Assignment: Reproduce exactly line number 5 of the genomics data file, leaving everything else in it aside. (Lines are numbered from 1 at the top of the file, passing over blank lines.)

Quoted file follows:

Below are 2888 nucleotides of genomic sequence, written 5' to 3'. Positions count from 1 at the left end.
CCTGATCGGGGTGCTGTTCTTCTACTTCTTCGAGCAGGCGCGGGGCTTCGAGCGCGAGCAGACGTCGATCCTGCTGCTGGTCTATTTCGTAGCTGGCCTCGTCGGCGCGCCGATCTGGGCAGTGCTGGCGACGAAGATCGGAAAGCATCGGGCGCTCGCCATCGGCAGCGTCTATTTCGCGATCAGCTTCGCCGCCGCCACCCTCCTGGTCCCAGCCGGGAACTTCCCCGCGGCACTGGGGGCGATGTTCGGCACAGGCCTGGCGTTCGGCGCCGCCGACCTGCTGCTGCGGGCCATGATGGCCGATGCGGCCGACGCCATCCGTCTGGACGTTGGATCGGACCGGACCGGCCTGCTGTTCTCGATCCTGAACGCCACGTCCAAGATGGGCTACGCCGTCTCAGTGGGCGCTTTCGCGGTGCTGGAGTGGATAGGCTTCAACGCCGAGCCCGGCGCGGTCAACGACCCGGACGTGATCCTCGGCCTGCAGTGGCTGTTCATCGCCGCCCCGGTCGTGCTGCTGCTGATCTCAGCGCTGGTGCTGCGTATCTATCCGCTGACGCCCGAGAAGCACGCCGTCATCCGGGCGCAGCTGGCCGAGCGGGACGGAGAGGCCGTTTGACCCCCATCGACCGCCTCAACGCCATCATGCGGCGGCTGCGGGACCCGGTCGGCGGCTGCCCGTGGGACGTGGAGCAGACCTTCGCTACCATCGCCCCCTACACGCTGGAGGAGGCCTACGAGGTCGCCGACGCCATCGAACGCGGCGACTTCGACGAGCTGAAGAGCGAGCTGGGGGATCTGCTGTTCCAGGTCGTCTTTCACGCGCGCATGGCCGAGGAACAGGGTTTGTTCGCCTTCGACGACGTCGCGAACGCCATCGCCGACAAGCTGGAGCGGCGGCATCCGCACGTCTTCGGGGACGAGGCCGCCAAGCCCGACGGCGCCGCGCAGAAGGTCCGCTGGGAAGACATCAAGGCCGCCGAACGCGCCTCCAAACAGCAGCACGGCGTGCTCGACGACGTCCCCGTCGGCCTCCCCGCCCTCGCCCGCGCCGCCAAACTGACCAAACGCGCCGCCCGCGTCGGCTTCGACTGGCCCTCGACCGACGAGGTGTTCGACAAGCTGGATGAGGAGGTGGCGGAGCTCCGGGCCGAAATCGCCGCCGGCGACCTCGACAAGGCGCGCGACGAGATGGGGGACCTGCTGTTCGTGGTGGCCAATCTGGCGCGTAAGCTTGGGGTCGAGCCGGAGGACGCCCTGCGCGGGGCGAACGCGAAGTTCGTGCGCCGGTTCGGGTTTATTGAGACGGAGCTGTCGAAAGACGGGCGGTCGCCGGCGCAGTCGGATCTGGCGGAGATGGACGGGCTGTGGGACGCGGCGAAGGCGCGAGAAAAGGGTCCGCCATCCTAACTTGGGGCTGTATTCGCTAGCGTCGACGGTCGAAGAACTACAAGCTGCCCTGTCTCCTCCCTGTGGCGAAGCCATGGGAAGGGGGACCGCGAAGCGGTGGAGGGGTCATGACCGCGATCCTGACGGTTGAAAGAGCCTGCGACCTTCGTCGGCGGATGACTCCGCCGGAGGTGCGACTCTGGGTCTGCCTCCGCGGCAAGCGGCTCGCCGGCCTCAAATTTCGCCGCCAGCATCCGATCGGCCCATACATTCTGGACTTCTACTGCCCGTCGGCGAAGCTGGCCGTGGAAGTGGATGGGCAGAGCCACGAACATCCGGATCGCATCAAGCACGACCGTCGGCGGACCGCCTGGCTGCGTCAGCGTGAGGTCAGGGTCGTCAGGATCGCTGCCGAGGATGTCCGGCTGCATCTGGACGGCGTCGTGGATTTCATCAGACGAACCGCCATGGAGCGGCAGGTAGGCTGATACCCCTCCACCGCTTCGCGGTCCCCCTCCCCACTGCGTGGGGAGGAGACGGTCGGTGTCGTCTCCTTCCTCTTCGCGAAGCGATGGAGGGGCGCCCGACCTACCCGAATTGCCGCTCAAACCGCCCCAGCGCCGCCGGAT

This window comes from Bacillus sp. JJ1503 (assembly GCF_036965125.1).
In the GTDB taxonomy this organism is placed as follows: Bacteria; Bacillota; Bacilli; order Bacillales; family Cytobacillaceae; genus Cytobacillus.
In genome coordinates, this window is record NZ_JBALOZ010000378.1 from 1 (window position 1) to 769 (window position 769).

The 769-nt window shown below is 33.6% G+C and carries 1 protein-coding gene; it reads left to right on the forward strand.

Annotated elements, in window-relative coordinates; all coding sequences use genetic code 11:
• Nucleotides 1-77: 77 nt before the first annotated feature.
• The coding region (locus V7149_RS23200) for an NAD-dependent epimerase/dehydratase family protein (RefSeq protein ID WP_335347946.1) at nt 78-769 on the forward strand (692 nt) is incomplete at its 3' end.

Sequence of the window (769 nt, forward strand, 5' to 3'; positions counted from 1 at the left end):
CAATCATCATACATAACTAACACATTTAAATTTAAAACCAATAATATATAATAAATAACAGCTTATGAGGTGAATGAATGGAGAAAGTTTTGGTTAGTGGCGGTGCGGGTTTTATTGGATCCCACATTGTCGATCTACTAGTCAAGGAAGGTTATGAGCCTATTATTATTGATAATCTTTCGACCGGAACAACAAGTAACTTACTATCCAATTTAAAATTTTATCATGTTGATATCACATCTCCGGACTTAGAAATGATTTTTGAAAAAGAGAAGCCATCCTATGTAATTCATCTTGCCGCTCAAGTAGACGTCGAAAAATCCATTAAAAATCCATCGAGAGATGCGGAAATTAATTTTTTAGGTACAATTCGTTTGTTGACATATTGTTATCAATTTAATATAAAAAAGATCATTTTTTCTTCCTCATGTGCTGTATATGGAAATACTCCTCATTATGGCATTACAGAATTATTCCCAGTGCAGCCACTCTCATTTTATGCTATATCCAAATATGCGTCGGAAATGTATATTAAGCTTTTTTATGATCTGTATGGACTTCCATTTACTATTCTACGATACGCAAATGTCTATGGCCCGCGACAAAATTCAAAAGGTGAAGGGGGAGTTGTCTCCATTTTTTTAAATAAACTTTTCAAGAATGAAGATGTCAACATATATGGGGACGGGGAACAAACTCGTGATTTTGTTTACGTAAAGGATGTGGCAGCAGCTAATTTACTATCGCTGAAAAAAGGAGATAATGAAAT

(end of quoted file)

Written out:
In genome coordinates, this window is record NZ_JBALOZ010000378.1 from 1 (window position 1) to 769 (window position 769).